To take another instance, the blacksmith's children do not naturally develop strong muscular arms, because their father acquired them by exercise, and they are no more likely to have them than the city clerk's child; the blacksmith's and the clerk's children have, ceteris paribus, equal chances of developing strong arms if they only vigorously exercise them.

If we regard physical education in this light, our understanding is cleared although our responsibilities are perhaps increased. It grows evident that our children develop their physical potentialities into powers in direct ratio to the stimulation to which they are subjected. Now, physical characteristics once acquired by the individual tend to persist; hence the importance of so placing our children that the environment shall stimulate the development of the best of which the child is capable, so that that which is best may persist through life. Herein lies the essence of modern preventive medicine--the highest development of the art of medicine--which directs its efforts not only towards the shutting out of disease, but also towards the development of individuals so framed that they will be able to resist disease when attacked by it. Far better to stimulate growth and develop resisting powers and make children strong against disease, than to be skilful in the manipulation of clinical thermometers and adepts in the use of bronchitis kettles, or to possess all the other little accomplishments acquired at popular ambulance lectures.

By recognizing the simple facts, that acquired physical characteristics are not hereditary and that environmental is of more importance than heredity (from parents' and educators' point of view), you will agree that parents open up for themselves many possibilities in regard to their children, which are out of the reach of those who ignorantly consider that stuffy and dirty rooms at home or at school are of no account, and that the child gets colds every term because his father or mother is subject to colds or may once have had a delicate chest.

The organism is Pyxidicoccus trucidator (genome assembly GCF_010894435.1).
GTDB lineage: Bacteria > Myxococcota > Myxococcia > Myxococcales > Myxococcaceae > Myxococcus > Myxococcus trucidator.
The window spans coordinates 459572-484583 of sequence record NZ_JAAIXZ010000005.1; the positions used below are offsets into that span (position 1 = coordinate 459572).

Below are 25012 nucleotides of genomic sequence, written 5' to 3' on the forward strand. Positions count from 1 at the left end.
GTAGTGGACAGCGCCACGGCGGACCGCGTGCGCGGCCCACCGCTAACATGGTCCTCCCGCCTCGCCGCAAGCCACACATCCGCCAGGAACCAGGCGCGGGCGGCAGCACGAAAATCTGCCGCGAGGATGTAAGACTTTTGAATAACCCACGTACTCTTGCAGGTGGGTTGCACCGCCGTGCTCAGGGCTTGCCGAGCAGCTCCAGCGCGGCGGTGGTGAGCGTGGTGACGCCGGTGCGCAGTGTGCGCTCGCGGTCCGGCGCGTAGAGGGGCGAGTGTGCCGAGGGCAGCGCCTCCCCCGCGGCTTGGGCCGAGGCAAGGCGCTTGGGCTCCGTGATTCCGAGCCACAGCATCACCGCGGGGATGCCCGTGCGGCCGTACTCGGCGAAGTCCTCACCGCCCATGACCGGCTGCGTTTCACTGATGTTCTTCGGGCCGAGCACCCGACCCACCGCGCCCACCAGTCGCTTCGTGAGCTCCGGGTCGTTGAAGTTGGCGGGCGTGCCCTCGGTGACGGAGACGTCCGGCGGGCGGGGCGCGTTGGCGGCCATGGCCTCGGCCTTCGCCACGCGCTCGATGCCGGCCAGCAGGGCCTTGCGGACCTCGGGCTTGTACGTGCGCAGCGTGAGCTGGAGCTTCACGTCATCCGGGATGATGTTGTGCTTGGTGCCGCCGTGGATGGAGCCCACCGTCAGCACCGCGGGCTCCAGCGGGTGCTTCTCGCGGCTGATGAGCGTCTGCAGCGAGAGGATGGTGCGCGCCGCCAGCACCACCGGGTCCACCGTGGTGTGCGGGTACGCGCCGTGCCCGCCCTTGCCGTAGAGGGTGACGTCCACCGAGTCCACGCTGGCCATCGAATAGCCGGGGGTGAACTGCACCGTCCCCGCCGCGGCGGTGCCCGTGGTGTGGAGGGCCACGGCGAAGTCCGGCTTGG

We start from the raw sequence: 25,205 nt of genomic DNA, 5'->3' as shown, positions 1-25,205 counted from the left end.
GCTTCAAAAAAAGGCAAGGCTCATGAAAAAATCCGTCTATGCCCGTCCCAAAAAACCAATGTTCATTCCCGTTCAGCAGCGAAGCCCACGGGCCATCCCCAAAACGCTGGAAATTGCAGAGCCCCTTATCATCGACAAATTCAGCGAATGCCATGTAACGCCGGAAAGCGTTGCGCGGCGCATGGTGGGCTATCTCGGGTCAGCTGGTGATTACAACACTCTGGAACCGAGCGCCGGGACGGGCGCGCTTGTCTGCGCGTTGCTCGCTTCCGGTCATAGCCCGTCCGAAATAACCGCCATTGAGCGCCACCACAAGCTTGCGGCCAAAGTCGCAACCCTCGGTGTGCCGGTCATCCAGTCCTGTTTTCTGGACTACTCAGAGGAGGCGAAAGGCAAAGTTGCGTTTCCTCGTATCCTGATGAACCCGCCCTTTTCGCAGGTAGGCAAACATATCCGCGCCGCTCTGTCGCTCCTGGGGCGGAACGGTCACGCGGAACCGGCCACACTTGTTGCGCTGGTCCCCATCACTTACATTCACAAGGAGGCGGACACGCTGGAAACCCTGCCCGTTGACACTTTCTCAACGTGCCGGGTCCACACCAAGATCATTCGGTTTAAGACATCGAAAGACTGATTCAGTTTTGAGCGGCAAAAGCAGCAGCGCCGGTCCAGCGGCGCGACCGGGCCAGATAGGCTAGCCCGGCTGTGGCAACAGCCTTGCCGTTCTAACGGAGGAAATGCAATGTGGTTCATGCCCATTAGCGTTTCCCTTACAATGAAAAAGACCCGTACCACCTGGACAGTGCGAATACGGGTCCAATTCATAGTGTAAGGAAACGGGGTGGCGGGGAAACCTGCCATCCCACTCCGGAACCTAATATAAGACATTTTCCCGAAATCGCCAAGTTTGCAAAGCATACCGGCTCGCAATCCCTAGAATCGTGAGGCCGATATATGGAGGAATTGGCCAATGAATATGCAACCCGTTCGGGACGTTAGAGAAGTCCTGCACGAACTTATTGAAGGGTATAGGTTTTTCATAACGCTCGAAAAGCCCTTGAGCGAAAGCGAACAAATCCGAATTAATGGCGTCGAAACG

But on the subject of mental heredity there is even more misunderstanding than upon physical heredity. Many foolish things are said and written about mental heredity, even in papers upon educational subjects. It is worse than foolish to dogmatize upon a subject of which we know so little. But the facts as they appear to-day seem to explain much which has hitherto been perplexing. Here again, inborn characteristics are hereditary, acquired never are. It is important to recognize what are inborn mental characteristics and what are acquired mental characteristics.

Inborn mental characteristics are the instincts, common to all races of mankind, civilised and savage alike, e.g., imitation, sexual and parental love, love of life, jealousy, fear, hatred and so on; all being characteristics necessary for the preservation of the race. These instincts arise quite apart from stimulation from the environment and therein greatly differ from acquired mental characteristics which arise in us only in response to appropriate stimulation. The acquired mental characteristics are reason, knowledge, ways of thinking and acting, likes and dislikes, &c., &c., in fact practically the whole of man's mind is an acquired and non-hereditary characteristic.

"But," someone may say, "what nonsense! Why I know a man who distinctly inherits his musical talent from his father!" And you may hear the same said of the literary, artistic, and other talents, as well as in regard to cricket, or to stealing and other forms of crime.